Improved mail-bag catcher foe bailed ad gars
US 61584 A
Description (OCR text may contain errors)
L. F. WARD.
' Patented Jan. 29, 1861 Inventor: 5417/0466.
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IMPROVED MAIL-BAG GATCHEB. FOR RAILROAD CARS.
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Be it known that I, L. F. lVARD, of Elyria, in the county of Lorain, and State of Ohio, have invented a new and useful Machine for Catching Mail-Bags on express trains on railroads, when the cars are in rapid motion, without stopping or checking the motion of said train; and I do declare the following to be a full, clear, and exact description of the construction and operation of the same, reference being had to the annexed drawings, making part of this specification, in which Figure 1 is a representation of the catcher apart from its attachments.
Figure 2 is a perspective view of the side of the postal car, machine, crane on which mail-bag is hung, and holding spring.
Figure 3 is a perspective view of the same parts, the catchcrjust in the act of taking the mail-bag from the crane and spring.
Figure 4 is a front view of car and catcher after the mail-bag is caught; and
Figure 5 is a cross-section of the car, catcher, mail-bag, crane, and spring.
The catching machine, fig. 1, consists essentially of a stem, A, about one inch in diameter when made of iron, (0. little more or less is not material) and about one foot, or a little more, long, one end of which is enlarged so as to receive the arms 13 and C. This stem has a mortise through the end opposite the enlarged end, to key it into the socket K, fig. 2. On the stem A slides a helical or coil spring, the use of which will be hereinafter explained. The arms 13 and C are firmly inserted in or united with stem A at the enlarged cndct of the same. The arm or rod O is in line with the stem A, and passes nearly across the door of the postal car. The arm 13 is four or five feet long, and is bent from the line of the stem or red A to a deflection from said stem until it subtends an angle of twenty degrees, more or less,-with the arm 0, so as to present an acute angle at b. The arms B and C may be made of brass, iron, steel, or other material, and may be tapered from the point 6 to the point. When made of steel, five-cighths or three-fourths of an inch will give abundant strength for the arm 13, and may be tapered to three-eighths of an inch at the point. The arin C may be about one-fourth smaller than the arm 13. Dis a handle inserted or attached to the stem A for adjusting and using the catcher. The socket or holder K is made of cast or wrought iron, or of other material, and is fixed about breast high on the outside of the deor-jamb of the postal car. The crane is of ordinary construction, excepting for the ordinary cross-pin is substituted an ir on knee, to be presently described. E, fig. 2, is the upright of the crane, framed through the platform I and on to the bed timber J.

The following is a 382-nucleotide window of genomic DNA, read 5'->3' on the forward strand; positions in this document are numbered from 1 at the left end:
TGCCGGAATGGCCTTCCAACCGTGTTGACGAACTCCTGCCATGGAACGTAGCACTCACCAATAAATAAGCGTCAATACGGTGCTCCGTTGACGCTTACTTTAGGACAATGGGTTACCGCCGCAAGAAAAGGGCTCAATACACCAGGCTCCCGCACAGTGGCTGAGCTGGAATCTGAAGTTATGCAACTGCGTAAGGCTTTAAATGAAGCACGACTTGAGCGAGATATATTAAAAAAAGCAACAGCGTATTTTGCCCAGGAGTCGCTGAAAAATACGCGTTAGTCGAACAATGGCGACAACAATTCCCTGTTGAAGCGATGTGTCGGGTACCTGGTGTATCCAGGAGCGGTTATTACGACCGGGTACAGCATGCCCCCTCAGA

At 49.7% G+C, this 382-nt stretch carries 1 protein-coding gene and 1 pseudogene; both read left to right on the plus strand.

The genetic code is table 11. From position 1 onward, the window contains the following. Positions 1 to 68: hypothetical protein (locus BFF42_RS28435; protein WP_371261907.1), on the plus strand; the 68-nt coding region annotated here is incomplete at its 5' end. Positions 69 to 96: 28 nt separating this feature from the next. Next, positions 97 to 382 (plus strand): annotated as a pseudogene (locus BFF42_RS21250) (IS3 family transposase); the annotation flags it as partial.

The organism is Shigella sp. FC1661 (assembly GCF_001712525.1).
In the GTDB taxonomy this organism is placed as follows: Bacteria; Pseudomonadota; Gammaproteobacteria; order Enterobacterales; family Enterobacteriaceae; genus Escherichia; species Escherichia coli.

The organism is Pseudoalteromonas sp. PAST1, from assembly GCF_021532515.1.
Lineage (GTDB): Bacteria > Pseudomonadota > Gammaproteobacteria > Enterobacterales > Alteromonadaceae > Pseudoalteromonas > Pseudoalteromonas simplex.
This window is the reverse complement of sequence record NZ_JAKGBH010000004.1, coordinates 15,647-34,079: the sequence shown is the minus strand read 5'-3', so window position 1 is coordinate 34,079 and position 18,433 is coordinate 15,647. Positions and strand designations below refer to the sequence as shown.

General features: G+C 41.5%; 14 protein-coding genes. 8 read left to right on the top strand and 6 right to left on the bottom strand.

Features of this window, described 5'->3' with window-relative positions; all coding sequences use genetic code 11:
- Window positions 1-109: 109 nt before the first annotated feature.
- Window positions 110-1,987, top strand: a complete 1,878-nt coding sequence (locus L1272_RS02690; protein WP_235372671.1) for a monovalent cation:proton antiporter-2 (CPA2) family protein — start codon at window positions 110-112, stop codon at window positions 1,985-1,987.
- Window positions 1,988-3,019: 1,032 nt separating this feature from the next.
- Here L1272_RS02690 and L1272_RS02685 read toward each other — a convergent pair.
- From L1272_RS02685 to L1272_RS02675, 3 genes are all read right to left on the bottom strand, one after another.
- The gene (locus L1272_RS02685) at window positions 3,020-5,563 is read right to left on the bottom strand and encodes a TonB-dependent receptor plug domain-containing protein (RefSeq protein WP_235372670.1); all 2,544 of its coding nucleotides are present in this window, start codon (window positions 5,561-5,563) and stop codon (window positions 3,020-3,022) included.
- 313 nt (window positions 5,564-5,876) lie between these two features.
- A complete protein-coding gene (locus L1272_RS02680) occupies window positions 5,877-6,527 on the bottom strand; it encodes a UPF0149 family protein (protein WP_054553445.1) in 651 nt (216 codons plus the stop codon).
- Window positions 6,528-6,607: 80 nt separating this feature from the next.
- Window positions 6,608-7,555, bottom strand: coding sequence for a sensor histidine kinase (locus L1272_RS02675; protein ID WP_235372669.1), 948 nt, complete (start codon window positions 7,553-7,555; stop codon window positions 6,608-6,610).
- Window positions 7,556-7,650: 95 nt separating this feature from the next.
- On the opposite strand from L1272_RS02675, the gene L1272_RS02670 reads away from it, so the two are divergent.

X is an arm with its brace, x. F is a representation of a spring, made of elastic wood or metal, and inserted in one of the several square mortises in the upright post E, in the ends of horizontal arm of crane and end of the spring. An iron knee is inserted by a hole bored vertically through the ends of the crane and spring so as to turn freely in a horizontal direction, but to resist vertical strain or motion in that direction. These irons are shown at e and f, andare secured in their places by nuts and washers.